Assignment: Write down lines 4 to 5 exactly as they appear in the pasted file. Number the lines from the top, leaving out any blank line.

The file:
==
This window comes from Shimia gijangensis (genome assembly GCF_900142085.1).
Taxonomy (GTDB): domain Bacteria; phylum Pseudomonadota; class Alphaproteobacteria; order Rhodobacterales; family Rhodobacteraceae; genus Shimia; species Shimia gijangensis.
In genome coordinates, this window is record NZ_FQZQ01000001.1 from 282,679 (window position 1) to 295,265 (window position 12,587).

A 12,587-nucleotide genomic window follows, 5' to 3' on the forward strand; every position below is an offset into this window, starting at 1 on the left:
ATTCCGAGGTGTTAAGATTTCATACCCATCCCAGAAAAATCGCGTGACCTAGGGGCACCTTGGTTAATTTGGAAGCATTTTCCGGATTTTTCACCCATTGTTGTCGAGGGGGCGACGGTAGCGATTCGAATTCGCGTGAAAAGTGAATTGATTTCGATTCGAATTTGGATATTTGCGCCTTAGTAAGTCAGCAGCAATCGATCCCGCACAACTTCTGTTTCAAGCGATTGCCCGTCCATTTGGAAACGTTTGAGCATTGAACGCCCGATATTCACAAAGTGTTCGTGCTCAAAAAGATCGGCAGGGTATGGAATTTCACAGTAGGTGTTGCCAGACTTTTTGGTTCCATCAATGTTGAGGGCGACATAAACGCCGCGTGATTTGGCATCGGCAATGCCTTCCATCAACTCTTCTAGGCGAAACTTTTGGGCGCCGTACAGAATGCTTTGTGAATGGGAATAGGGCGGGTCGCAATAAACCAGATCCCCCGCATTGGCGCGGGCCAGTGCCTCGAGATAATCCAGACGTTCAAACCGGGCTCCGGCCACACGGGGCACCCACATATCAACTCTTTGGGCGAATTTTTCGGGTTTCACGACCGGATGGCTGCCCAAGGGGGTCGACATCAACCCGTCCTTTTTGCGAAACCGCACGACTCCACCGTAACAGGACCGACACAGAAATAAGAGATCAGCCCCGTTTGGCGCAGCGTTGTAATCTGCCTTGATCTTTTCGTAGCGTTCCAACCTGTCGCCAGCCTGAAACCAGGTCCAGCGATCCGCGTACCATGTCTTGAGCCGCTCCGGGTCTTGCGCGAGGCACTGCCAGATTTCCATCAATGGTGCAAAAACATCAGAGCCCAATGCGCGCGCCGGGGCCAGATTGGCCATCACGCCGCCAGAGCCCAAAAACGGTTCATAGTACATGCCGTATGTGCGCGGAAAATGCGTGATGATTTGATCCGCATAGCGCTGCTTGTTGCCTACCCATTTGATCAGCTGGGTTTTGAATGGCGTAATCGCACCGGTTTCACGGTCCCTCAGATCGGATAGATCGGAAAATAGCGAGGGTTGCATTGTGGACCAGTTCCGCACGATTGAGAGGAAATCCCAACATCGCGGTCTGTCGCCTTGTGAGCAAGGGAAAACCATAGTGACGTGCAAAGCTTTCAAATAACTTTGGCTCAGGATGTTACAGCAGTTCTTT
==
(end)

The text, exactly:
A 12,587-nucleotide genomic window follows, 5' to 3' on the forward strand; every position below is an offset into this window, starting at 1 on the left:
ATTCCGAGGTGTTAAGATTTCATACCCATCCCAGAAAAATCGCGTGACCTAGGGGCACCTTGGTTAATTTGGAAGCATTTTCCGGATTTTTCACCCATTGTTGTCGAGGGGGCGACGGTAGCGATTCGAATTCGCGTGAAAAGTGAATTGATTTCGATTCGAATTTGGATATTTGCGCCTTAGTAAGTCAGCAGCAATCGATCCCGCACAACTTCTGTTTCAAGCGATTGCCCGTCCATTTGGAAACGTTTGAGCATTGAACGCCCGATATTCACAAAGTGTTCGTGCTCAAAAAGATCGGCAGGGTATGGAATTTCACAGTAGGTGTTGCCAGACTTTTTGGTTCCATCAATGTTGAGGGCGACATAAACGCCGCGTGATTTGGCATCGGCAATGCCTTCCATCAACTCTTCTAGGCGAAACTTTTGGGCGCCGTACAGAATGCTTTGTGAATGGGAATAGGGCGGGTCGCAATAAACCAGATCCCCCGCATTGGCGCGGGCCAGTGCCTCGAGATAATCCAGACGTTCAAACCGGGCTCCGGCCACACGGGGCACCCACATATCAACTCTTTGGGCGAATTTTTCGGGTTTCACGACCGGATGGCTGCCCAAGGGGGTCGACATCAACCCGTCCTTTTTGCGAAACCGCACGACTCCACCGTAACAGGACCGACACAGAAATAAGAGATCAGCCCCGTTTGGCGCAGCGTTGTAATCTGCCTTGATCTTTTCGTAGCGTTCCAACCTGTCGCCAGCCTGAAACCAGGTCCAGCGATCCGCGTACCATGTCTTGAGCCGCTCCGGGTCTTGCGCGAGGCACTGCCAGATTTCCATCAATGGTGCAAAAACATCAGAGCCCAATGCGCGCGCCGGGGCCAGATTGGCCATCACGCCGCCAGAGCCCAAAAACGGTTCATAGTACATGCCGTATGTGCGCGGAAAATGCGTGATGATTTGATCCGCATAGCGCTGCTTGTTGCCTACCCATTTGATCAGCTGGGTTTTGAATGGCGTAATCGCACCGGTTTCACGGTCCCTCAGATCGGATAGATCGGAAAATAGCGAGGGTTGCATTGTGGACCAGTTCCGCACGATTGAGAGGAAATCCCAACATCGCGGTCTGTCGCCTTGTGAGCAAGGGAAAACCATAGTGACGTGCAAAGCTTTCAAATAACTTTGGCTCAGGATGTTACAGCAGTTCTTT